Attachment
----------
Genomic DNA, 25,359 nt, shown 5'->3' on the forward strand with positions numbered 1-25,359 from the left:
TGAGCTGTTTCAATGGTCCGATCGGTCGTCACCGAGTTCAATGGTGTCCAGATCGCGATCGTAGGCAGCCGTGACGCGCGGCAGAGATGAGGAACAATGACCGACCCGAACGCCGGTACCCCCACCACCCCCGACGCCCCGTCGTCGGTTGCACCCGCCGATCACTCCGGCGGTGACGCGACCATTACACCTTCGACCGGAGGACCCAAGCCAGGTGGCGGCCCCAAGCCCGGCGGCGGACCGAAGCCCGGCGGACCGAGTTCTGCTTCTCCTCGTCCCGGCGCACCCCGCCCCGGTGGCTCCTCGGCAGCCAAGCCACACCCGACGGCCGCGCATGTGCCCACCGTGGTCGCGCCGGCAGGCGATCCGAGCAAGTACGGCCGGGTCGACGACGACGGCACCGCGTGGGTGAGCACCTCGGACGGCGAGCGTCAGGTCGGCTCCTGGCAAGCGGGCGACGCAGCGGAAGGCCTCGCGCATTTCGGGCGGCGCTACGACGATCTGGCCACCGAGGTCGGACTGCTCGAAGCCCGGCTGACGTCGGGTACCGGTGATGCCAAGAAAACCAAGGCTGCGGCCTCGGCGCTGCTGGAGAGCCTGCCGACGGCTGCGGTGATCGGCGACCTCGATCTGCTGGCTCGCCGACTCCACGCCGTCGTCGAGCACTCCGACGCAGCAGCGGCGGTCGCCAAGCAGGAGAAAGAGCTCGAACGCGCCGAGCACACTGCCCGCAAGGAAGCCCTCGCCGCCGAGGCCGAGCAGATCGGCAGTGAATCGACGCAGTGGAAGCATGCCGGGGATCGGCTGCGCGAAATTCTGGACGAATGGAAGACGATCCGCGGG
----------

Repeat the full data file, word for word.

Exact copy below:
Genomic DNA, 25,359 nt, shown 5'->3' on the forward strand with positions numbered 1-25,359 from the left:
TGAGCTGTTTCAATGGTCCGATCGGTCGTCACCGAGTTCAATGGTGTCCAGATCGCGATCGTAGGCAGCCGTGACGCGCGGCAGAGATGAGGAACAATGACCGACCCGAACGCCGGTACCCCCACCACCCCCGACGCCCCGTCGTCGGTTGCACCCGCCGATCACTCCGGCGGTGACGCGACCATTACACCTTCGACCGGAGGACCCAAGCCAGGTGGCGGCCCCAAGCCCGGCGGCGGACCGAAGCCCGGCGGACCGAGTTCTGCTTCTCCTCGTCCCGGCGCACCCCGCCCCGGTGGCTCCTCGGCAGCCAAGCCACACCCGACGGCCGCGCATGTGCCCACCGTGGTCGCGCCGGCAGGCGATCCGAGCAAGTACGGCCGGGTCGACGACGACGGCACCGCGTGGGTGAGCACCTCGGACGGCGAGCGTCAGGTCGGCTCCTGGCAAGCGGGCGACGCAGCGGAAGGCCTCGCGCATTTCGGGCGGCGCTACGACGATCTGGCCACCGAGGTCGGACTGCTCGAAGCCCGGCTGACGTCGGGTACCGGTGATGCCAAGAAAACCAAGGCTGCGGCCTCGGCGCTGCTGGAGAGCCTGCCGACGGCTGCGGTGATCGGCGACCTCGATCTGCTGGCTCGCCGACTCCACGCCGTCGTCGAGCACTCCGACGCAGCAGCGGCGGTCGCCAAGCAGGAGAAAGAGCTCGAACGCGCCGAGCACACTGCCCGCAAGGAAGCCCTCGCCGCCGAGGCCGAGCAGATCGGCAGTGAATCGACGCAGTGGAAGCATGCCGGGGATCGGCTGCGCGAAATTCTGGACGAATGGAAGACGATCCGCGGG